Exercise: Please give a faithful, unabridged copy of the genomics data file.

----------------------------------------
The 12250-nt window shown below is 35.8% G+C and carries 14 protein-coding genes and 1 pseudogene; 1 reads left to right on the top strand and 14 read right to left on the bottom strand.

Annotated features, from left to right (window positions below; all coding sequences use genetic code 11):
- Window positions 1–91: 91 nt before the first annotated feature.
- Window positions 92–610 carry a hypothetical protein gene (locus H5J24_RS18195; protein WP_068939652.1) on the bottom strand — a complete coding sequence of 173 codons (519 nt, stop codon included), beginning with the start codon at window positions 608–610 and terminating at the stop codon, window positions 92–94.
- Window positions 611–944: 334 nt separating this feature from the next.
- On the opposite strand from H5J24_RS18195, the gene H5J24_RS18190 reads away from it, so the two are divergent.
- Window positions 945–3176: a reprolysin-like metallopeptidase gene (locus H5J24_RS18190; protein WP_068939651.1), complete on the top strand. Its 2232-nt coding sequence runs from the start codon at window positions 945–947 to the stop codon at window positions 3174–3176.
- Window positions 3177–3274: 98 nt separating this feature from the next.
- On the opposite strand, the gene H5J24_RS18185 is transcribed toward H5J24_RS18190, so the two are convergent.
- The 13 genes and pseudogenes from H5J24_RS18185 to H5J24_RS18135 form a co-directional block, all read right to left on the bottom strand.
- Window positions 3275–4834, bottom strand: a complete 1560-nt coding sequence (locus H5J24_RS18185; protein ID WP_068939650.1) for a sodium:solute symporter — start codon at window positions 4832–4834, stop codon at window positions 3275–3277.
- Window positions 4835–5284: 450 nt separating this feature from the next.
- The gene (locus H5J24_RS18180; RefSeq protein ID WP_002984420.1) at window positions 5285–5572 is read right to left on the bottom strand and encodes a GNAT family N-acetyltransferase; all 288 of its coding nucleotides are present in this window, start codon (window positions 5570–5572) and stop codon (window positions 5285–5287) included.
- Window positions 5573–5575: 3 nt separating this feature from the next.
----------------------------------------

The 12250-nt window shown below is 35.8% G+C and carries 14 protein-coding genes and 1 pseudogene; 1 reads left to right on the top strand and 14 read right to left on the bottom strand.

Annotated features, from left to right (window positions below; all coding sequences use genetic code 11):
- Window positions 1–91: 91 nt before the first annotated feature.
- Window positions 92–610 carry a hypothetical protein gene (locus H5J24_RS18195; protein WP_068939652.1) on the bottom strand — a complete coding sequence of 173 codons (519 nt, stop codon included), beginning with the start codon at window positions 608–610 and terminating at the stop codon, window positions 92–94.
- Window positions 611–944: 334 nt separating this feature from the next.
- On the opposite strand from H5J24_RS18195, the gene H5J24_RS18190 reads away from it, so the two are divergent.
- Window positions 945–3176: a reprolysin-like metallopeptidase gene (locus H5J24_RS18190; protein WP_068939651.1), complete on the top strand. Its 2232-nt coding sequence runs from the start codon at window positions 945–947 to the stop codon at window positions 3174–3176.
- Window positions 3177–3274: 98 nt separating this feature from the next.
- On the opposite strand, the gene H5J24_RS18185 is transcribed toward H5J24_RS18190, so the two are convergent.
- The 13 genes and pseudogenes from H5J24_RS18185 to H5J24_RS18135 form a co-directional block, all read right to left on the bottom strand.
- Window positions 3275–4834, bottom strand: a complete 1560-nt coding sequence (locus H5J24_RS18185; protein ID WP_068939650.1) for a sodium:solute symporter — start codon at window positions 4832–4834, stop codon at window positions 3275–3277.
- Window positions 4835–5284: 450 nt separating this feature from the next.
- The gene (locus H5J24_RS18180; RefSeq protein ID WP_002984420.1) at window positions 5285–5572 is read right to left on the bottom strand and encodes a GNAT family N-acetyltransferase; all 288 of its coding nucleotides are present in this window, start codon (window positions 5570–5572) and stop codon (window positions 5285–5287) included.
- Window positions 5573–5575: 3 nt separating this feature from the next.